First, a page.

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Why ‘Breakthrough Infections' Becoming a Must-Watch COVID Number

April 22, 2021

The COVID-19 vaccine is proving remarkably resilient, with the Centers for Disease Control and Prevention reporting fewer than 6,000 cases of the virus in fully vaccinated Americans.

These cases, called breakthrough infections, represent a tiny percentage (0.007 percent) of the 84 million fully vaccinated based on last week's numbers from the CDC. Days after CDC Director Rochelle Walensky briefed reporters on the numbers. The CDC numbers include 43 states and territories and likely underestimate the cases, said Dr. Walensky, who noted that about 30 percent with a breakthrough infection experienced no symptoms. Fewer than 400 people required hospitalization and 74 people died.

"But you still need to be aware of the individuals within your circle and identify people at high risk," says Keith Grant, APRN, Senior Director of Infection Prevention at Hartford HealthCare. "It is a pandemic with significant mortality, so please be as safe as possible""

Half of all Americans have received at least one dose of the vaccine. More than two-thirds of people at least 65 years old are fully vaccinated and 81 percent have received at least one dose. Connecticut ranks second among all states in vaccine doses per capita. So far, 61 percent of Connecticut adults over age 18 have received at least one dose. (Above, Hartford Mayor Luke Bronin is vaccinated earlier this month at the Hartford Department of Public Works.)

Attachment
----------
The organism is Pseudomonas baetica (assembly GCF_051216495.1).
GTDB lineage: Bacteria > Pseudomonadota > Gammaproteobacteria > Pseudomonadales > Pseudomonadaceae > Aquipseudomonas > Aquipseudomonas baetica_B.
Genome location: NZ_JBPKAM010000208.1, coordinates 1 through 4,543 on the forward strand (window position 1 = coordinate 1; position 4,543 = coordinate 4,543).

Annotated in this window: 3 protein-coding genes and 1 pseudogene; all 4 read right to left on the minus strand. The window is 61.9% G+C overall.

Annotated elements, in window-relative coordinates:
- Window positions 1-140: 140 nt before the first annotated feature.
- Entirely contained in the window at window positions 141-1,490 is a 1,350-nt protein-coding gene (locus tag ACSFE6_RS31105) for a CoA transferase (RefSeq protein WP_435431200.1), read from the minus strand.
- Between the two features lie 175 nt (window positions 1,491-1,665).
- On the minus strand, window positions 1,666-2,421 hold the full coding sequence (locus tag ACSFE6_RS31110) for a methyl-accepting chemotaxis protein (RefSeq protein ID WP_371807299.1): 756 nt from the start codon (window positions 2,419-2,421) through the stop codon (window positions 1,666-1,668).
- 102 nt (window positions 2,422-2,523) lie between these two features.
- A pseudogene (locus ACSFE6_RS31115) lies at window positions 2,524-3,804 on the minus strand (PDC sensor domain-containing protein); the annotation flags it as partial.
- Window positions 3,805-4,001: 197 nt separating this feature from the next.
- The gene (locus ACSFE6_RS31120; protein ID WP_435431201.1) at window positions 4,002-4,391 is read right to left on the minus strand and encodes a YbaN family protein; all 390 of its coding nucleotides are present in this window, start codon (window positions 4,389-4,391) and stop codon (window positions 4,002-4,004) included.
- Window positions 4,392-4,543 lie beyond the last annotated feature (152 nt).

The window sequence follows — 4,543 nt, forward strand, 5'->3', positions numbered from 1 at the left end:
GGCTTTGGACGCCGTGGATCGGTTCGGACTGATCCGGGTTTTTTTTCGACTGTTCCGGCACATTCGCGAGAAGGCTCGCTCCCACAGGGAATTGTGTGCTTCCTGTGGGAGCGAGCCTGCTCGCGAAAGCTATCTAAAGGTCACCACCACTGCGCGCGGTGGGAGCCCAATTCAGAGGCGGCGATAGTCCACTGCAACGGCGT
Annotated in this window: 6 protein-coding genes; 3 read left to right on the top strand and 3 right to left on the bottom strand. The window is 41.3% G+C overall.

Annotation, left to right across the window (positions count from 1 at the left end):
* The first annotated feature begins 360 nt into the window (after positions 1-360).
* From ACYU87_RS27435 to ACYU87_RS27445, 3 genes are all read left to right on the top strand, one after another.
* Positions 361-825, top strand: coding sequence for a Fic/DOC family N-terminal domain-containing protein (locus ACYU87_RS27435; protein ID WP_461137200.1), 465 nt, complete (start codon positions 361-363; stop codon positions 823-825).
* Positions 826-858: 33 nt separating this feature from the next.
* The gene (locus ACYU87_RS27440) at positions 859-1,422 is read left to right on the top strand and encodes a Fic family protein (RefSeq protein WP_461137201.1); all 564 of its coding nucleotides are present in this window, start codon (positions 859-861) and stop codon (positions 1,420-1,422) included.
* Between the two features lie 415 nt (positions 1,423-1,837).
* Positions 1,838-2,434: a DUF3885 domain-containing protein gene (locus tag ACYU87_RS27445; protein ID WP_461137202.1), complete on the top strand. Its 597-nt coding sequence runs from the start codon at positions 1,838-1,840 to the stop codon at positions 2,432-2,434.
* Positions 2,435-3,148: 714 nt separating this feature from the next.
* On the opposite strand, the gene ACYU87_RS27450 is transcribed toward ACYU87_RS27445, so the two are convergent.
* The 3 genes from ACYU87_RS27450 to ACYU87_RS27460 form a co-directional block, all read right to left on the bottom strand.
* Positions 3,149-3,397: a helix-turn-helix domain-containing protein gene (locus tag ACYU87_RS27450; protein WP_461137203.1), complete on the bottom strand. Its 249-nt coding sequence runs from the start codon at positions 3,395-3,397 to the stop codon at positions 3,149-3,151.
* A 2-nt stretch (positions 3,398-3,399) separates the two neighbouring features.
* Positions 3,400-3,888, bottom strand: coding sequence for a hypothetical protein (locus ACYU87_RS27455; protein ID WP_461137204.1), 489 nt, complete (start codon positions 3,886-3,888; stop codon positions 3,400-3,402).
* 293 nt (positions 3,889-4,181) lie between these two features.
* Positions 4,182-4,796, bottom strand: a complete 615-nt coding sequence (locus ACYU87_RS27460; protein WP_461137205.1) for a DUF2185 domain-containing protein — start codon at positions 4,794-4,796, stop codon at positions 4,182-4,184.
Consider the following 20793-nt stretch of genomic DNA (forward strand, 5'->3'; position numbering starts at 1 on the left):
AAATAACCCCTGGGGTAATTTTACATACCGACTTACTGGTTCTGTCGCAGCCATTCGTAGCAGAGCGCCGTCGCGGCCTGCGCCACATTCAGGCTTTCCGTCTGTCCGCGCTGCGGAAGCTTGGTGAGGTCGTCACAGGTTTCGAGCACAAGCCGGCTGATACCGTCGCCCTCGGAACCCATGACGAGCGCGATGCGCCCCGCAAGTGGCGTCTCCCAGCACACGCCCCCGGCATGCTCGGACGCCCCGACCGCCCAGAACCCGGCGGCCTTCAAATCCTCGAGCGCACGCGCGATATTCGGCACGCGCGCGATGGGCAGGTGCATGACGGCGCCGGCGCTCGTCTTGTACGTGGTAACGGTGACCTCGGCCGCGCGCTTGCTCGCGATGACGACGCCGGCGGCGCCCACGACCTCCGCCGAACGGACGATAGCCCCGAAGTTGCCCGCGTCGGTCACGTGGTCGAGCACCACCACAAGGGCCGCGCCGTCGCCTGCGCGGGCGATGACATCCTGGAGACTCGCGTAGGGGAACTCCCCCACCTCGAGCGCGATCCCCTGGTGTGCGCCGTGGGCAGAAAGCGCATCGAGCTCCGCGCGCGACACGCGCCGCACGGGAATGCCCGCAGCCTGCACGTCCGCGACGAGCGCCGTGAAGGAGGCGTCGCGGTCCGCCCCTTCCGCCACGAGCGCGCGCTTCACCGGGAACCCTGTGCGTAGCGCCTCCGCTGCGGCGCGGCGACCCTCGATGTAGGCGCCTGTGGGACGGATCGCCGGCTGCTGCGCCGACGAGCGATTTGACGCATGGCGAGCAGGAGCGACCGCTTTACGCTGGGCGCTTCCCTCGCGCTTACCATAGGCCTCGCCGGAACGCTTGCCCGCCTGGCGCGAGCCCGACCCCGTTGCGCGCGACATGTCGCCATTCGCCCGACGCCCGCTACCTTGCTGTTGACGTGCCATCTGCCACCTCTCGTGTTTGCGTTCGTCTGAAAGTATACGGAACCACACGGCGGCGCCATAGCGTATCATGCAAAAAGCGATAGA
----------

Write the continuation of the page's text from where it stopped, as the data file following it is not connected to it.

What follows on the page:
With those promising numbers, the state has announced all COVID restrictions on state businesses will be phased out by May 19.

Effective May 1 • Bars that do not serve food can open for outdoor-only service. (No alcohol indoors.) • No eight-person per table limit outdoors. (The limit remains for indoor service.) • A midnight curfew, instead of 11 p.m., for restaurants, entertainment venues, recreation venues and theaters.

Effective May 19 If the state's infection rate remains low and the vaccination rate increases, any remaining business restrictions end.

To be resolved: Indoor and other large outdoor events, including concerts, await recommendations from the state Department of Public Health. The state also will clarify where masks will be required after this date.


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